- Aircraft History, Specification and Information -
Beechcraft 76 Duchess
Beechcraft 76 Duchess - N2008E - Twin Engine Light Aircraft
1978 Beechcraft 76 Duchess
N2008E (SN ME-73)
Photo taken July 13, 2007
Renton Muni. Airport, WA USA (KRNT)
Photo © Marcel Siegenthaler

The Beechcraft Model 76 Duchess is an American twin-engined monoplane built by Beechcraft.

The Duchess is a cantilever low-wing monoplane with an all metal structure, four seats, retractable tricycle undercarriage and a T-tail. It is powered by one 180hp (134kW) Lycoming O-360-A1G6D on the left wing and one LO-360-A1G6D on the right wing, which drive counter-rotating, constant-speed two-bladed propellers.

Cockpit of Beechcraft 76 Duchess - C-GSFB - Light Twin Engine Airplane
1979 Beechcraft 76 Duchess
C-GSFB (SN ME-137)
Cockpit view of the Southern Interior Flight Center Beech Duchess.
Photo taken February 07, 2007
Kelowna Airport, BC Canada (CYLW)
Photo © Marcel Siegenthaler
Beechcraft 76 Duchess - Multi Engine Aircraft - C-GPIR - PRO IFR
1979 Beechcraft 76 Duchess
C-GPIR (Serial No: ME186)
Professional IFR
Photo taken September 06, 2006
Boundary Bay Airport, BC Canada (CZBB)
Photo © Marcel Siegenthaler


The Duchess was developed by Beechcraft from the single-engined Beechcraft Musketeer.

The prototype was first flown in September 1974 with the first production version flown on 24 May 1977. Deliveries to the Beech Aero Centers commenced early in 1978.

The Model 76 was designed as an economical twin-engine trainer for the Beech Aero Centers and to compete with the very similar Piper PA-44 Seminole as well as the Cessna 310.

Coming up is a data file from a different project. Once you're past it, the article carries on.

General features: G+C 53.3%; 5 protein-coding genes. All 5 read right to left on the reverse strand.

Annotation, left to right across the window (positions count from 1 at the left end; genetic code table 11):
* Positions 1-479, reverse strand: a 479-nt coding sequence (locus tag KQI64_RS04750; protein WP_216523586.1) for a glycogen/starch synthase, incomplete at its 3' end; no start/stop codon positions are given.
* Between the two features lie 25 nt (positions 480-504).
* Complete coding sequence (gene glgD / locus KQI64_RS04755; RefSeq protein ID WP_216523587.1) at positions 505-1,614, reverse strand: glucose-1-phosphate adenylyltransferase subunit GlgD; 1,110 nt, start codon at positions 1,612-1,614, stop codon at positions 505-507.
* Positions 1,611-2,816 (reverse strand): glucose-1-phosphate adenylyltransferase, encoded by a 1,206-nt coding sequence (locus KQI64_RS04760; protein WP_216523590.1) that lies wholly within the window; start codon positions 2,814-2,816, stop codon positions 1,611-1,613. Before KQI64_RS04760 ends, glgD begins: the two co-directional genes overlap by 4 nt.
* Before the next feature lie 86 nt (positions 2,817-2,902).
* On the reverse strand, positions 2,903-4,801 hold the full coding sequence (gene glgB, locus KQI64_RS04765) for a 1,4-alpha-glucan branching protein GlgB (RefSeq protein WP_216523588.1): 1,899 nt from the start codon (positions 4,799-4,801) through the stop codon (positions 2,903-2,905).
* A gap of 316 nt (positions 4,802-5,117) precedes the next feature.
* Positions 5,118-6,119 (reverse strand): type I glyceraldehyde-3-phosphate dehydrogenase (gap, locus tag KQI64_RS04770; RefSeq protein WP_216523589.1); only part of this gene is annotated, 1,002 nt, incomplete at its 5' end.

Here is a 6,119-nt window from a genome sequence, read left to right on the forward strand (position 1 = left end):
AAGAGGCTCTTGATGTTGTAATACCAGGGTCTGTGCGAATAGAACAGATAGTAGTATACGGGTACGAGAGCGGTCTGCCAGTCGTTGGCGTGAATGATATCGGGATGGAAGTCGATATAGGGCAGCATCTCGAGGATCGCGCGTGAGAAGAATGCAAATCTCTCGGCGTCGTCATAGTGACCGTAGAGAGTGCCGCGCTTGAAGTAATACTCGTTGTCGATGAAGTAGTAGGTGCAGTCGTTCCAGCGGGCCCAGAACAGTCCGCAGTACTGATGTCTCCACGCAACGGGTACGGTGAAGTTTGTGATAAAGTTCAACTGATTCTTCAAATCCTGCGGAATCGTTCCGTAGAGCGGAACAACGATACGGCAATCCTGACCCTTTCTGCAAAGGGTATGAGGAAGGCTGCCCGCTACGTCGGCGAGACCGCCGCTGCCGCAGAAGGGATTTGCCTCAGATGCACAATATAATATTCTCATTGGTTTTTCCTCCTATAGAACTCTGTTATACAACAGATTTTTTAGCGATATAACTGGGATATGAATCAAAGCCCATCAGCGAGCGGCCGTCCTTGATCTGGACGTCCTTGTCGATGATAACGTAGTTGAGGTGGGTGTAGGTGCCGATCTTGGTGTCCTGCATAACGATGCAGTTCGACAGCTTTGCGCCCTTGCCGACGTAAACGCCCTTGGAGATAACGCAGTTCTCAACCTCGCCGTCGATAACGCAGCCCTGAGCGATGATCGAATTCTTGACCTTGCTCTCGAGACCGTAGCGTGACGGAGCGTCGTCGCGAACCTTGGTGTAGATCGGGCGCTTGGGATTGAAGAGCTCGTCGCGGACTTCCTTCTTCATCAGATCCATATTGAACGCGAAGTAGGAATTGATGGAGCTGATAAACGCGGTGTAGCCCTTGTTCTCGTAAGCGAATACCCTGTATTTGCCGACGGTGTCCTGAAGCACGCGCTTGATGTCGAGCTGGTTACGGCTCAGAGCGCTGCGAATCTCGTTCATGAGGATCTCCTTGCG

The Model 76 incorporates engines that turn in different directions to eliminate the critical engine from single engine operation.

The Duchess wing is of honeycomb construction fastened by bonding, rather than rivets, to reduce cost and produce a smoother aerodynamic surface.

The Duchess is no longer in production but large numbers remain in use in flight schools around the world.


The use of a T-tail on the Model 76 met with mixed critical reception when the aircraft was introduced. Plane & Pilot pronounced:

“ Outstanding design characteristics of the new Duchess include an aerodynamically advantageous T-tail, which places the horizontal surfaces above the propeller slipstream for better stability and handling ”

while Gerald Foster said:

“ [Beechcraft's] interest in T-tails was perhaps an affectation triggered by their wide use on jet airliners ”


General characteristics
Crew: 1
Capacity: 3 passengers, 5 with optional seating
Payload: 854 lb. (387.3 kg.)
Length: 29ft. 1in. (8.85 m)
Wingspan: 38ft. (11.58 m)
Height: 9ft. 6in. (2.89 m)
Wing area: 181 ft2 (16.8 m2)
Airfoil: Root NACA 63A413.2 Tip NACA 63A415
Empty weight: 2446 lb. (1100 kg)
Useful load: 1454 lb. (659.5 kg)
Max takeoff weight: 3900 lb. (1780 kg)
Powerplant: × One Lycoming O-360-A1G6D and one LO-360-A1G6D, 180 hp (135 kW) each

Never exceed speed: 194 KIAS (225.5 mph)
Maximum speed: 171 knots (197 mph)
Cruise speed: 165 knots (190 mph)
Stall speed: 60 KIAS VSo (70 KIAS VS1)
Range: 932 NM (1072.5 miles)
Service ceiling: 19,400 ft. (4 876.8 m)
Rate of climb: 1248 ft./min. (380.4 m/min.)
Wing loading: 21.6 lb/sq ft (106.0 kg/sq m)

Last updated September 05, 2010
This article is licensed under the GNU Free Documentation License. It uses material from the Wikipedia article "Beechcraft Duchess".
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